Statistically, there are nationwide racial disparities throughout the criminal justice process, from traffic stops to sentencing. People of color — especially those who are black or indigenous — are targeted more often than white Americans, even though these groups commit about the same rate of crime. The current legal systems in place originated in a society built on slavery, colonization and violence. As long as they continue to exist as they do, the legal and justice systems are not designed to function for a large percentage of the population.

Poverty exacerbates these struggles with justice. Those who are both people of color and poor will experience compounding layers of discrimination and hardship because of their intersecting marginalized identities. If they are targeted because of their race and only have access to a public defender, jail time seems a lot more likely. A wealthy person can afford a private attorney who devotes hours to their defense, whereas a person with a public defender may only get 15 minutes to plan theirs. The Salt Lake Tribune recently reported on the overwhelming caseload Washington County public defender Edward Flint. Flint has 287 active cases and only minutes to speak with his clients before they were put in front of a judge.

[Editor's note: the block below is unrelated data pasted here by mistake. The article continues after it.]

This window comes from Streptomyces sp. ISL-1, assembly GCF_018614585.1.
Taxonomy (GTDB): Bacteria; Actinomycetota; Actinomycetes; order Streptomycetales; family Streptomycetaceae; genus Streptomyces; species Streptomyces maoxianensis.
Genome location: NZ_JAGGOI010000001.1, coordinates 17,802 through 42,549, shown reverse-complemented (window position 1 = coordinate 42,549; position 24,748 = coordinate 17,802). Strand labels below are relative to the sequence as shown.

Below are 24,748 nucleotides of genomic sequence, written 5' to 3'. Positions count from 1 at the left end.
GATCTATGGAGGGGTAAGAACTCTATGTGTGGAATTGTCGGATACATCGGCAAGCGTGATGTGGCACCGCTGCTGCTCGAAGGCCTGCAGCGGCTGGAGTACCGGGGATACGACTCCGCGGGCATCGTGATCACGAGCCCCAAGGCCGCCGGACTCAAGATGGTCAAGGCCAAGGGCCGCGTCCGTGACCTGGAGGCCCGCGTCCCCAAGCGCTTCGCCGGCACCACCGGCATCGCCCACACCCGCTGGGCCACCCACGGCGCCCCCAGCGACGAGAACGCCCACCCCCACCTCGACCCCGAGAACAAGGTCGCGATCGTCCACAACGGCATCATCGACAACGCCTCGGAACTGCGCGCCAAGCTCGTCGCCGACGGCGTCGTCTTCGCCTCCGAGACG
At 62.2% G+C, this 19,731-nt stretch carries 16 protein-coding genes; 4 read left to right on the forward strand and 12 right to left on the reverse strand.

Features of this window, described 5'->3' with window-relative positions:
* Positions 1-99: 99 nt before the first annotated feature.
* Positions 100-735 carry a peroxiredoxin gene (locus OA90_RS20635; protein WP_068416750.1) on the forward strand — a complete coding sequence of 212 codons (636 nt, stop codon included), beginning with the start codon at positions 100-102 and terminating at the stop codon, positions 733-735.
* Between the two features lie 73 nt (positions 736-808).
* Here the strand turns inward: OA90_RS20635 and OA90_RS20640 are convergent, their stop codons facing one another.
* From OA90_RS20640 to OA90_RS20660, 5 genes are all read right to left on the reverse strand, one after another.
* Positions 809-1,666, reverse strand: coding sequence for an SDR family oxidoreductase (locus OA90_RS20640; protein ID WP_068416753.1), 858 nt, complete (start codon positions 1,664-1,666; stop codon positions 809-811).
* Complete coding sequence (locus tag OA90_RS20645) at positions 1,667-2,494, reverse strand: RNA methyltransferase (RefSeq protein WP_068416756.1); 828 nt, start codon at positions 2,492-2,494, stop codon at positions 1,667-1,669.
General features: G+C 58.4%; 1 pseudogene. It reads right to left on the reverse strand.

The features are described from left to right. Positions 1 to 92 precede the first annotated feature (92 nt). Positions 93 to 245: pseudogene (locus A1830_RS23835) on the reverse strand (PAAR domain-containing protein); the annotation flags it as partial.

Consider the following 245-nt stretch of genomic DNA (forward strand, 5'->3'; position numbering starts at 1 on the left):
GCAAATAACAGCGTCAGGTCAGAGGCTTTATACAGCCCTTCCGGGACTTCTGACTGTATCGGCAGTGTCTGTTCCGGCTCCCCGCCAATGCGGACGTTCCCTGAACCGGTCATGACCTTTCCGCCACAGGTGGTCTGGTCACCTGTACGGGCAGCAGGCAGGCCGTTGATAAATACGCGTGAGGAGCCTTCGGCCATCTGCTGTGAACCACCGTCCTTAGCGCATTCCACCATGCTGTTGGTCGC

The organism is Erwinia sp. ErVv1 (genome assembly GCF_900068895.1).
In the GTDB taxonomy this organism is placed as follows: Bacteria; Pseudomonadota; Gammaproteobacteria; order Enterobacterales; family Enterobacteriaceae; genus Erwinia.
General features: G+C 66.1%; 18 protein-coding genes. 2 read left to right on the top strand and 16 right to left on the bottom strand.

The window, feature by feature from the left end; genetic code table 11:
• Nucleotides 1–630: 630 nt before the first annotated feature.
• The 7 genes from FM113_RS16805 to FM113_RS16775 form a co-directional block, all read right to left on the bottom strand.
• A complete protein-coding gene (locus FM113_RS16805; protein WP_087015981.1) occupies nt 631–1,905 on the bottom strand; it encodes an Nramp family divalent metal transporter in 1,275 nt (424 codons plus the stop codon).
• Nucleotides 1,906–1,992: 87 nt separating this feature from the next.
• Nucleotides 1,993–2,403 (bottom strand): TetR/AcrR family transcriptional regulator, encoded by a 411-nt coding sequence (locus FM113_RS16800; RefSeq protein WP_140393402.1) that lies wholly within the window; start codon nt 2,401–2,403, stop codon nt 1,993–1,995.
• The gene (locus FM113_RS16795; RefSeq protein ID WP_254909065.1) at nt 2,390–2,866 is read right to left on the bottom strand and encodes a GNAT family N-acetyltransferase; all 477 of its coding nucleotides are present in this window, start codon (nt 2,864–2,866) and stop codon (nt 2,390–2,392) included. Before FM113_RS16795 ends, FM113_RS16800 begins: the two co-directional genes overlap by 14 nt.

When I get pessimistic, I remind myself that are many hardworking people and groups around the country, working inside and out to improve the criminal justice system. Whether it is in their local or state governments or at the federal level, many activists are committed to change. They understand that if our country continues to run on antiquated, racist laws and court systems, we will never progress.

To those who are lucky enough to comfortably view the criminal justice system as it is portrayed in the media, I encourage you to do a little more digging. Social media, especially Twitter, has helped to dramatically educate people about the realities of our country. We have more access to information than we’ve ever had before. It is our responsibility as Americans to use that information to find a better way.